The following is an outline of the original task statement for the WTEC satellite communications assessment initiated by NASA and NSF in early 1997. A revised and more detailed study plan is now being completed by the above panel, and will be posted to this web site shortly.
WTEC completed an international assessment of satellite communications systems and technology for NASA and NSF in July 1993. This study found that the United States had lost its leading position in many critical satellite communications technologies. Although U.S. companies dominated the world market for satellite communications services at the time of the study, ambitious new R&D efforts underway in both Europe and Japan were judged likely to contribute to continuing erosion of U.S. competitiveness in technology for next generation systems, thus putting the future market share of the U.S. satellite communications industry at risk. The authors pointed to comparatively strong government policies and programs in Europe and Japan as contributing factors to this decline in U.S. competitiveness. The study identified several emerging technology and applications areas (e.g., high data rate services, small satellites and small/mobile/low-cost groundstations) which present opportunities for the United States to improve its future position in this industry.
The 1993 report received considerable attention in both the specialized and the general media, and sparked a debate within the U.S. aerospace, communications, and science policy communities on how the United States should respond to these findings. An informal collaborative R&D program was established to coordinate efforts at the University of New Mexico, Air Force Phillips Laboratory, and two national laboratories. The Mitre Corporation convened a meeting of U.S. satellite manufacturers to discuss the possibility of establishing a private satellite technology consortium (December 1994). While no action was taken at this time, such a consortium has been formed under the Telecommunications Industries Association (TIA) in January 1996. The informal consortium which preceded the TIA organization had delivered a briefing to the White House in September, 1995. Many believe the 1993 study coalesced these industry actions.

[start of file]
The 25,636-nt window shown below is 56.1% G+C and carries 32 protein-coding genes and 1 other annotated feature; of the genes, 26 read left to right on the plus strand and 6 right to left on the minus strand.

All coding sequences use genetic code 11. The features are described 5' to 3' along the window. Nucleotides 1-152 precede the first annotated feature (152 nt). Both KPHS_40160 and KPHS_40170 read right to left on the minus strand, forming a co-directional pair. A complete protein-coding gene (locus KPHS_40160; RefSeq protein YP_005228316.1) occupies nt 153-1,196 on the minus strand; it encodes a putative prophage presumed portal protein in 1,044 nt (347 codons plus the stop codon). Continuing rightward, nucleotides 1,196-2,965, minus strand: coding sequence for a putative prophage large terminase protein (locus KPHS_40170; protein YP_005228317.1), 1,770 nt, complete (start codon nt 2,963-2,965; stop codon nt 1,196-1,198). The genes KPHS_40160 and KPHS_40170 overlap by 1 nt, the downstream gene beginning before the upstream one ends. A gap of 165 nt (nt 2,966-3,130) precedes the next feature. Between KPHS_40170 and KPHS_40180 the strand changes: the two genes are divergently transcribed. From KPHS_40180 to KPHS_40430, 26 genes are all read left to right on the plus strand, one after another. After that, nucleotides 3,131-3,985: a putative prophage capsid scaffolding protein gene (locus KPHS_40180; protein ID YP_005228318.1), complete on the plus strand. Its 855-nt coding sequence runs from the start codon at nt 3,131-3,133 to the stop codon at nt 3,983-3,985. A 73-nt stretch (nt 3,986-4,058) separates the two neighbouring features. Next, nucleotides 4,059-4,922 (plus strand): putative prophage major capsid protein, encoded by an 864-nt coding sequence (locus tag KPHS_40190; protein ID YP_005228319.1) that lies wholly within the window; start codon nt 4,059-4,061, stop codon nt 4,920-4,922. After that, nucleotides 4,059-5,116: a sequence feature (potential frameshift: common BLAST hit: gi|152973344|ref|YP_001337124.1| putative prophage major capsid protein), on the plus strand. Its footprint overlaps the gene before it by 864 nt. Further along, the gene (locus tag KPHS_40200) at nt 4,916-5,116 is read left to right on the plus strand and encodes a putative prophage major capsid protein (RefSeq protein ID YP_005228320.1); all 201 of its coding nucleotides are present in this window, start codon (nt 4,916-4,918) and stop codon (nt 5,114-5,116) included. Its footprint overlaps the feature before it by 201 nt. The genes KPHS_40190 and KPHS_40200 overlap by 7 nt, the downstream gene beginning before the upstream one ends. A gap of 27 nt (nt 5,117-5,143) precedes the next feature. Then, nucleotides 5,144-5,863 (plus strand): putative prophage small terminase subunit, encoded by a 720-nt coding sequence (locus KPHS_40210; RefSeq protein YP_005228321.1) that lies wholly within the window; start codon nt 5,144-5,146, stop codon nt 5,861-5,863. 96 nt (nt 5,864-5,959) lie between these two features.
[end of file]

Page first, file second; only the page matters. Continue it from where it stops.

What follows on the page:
Representatives of some U.S. companies criticized the report for not including a detailed review of U.S. activities as part of its methodology. While such a review was not possible in the available time or funding of the 1993 study, it would have been of value in sharpening the recommendations.
There is now a need to update the 1993 report for the following reasons:
In addition, a follow-on study could begin with a thorough review of the U.S. satellite communications industry, including visits to leading U.S. companies. This would provide a more complete benchmark against which to measure the rest of the world than was possible with the 1993 study.
This study will review the current status of research, development, and applications in satellite communications in the United States, Japan, Western Europe, and Russia with a view towards evaluating the competitive status of U.S. efforts and identifying new strategies the U.S. government and industry could employ to improve the future position of the U.S. industry. It will also assess current international collaborative activities and identify opportunities for new approaches and topics for further international cooperation in this field.
The following topics and issues are under consideration by the sponsors and panelists in determining the final scope of the study:
Technologies to be Covered
Application Areas to be Covered
Other Technical Issues:
Other Non-Technical Issues
Countries to be Visited:
A detailed list of sites to be visited will be developed at the beginning of the study. The starting point will be the list of sites visited by the previous study (see site reports, Volume II of the 1993 report). A preliminary list of likely countries to visit includes the U.S., Japan, Germany, France, Italy, U.K., and Russia.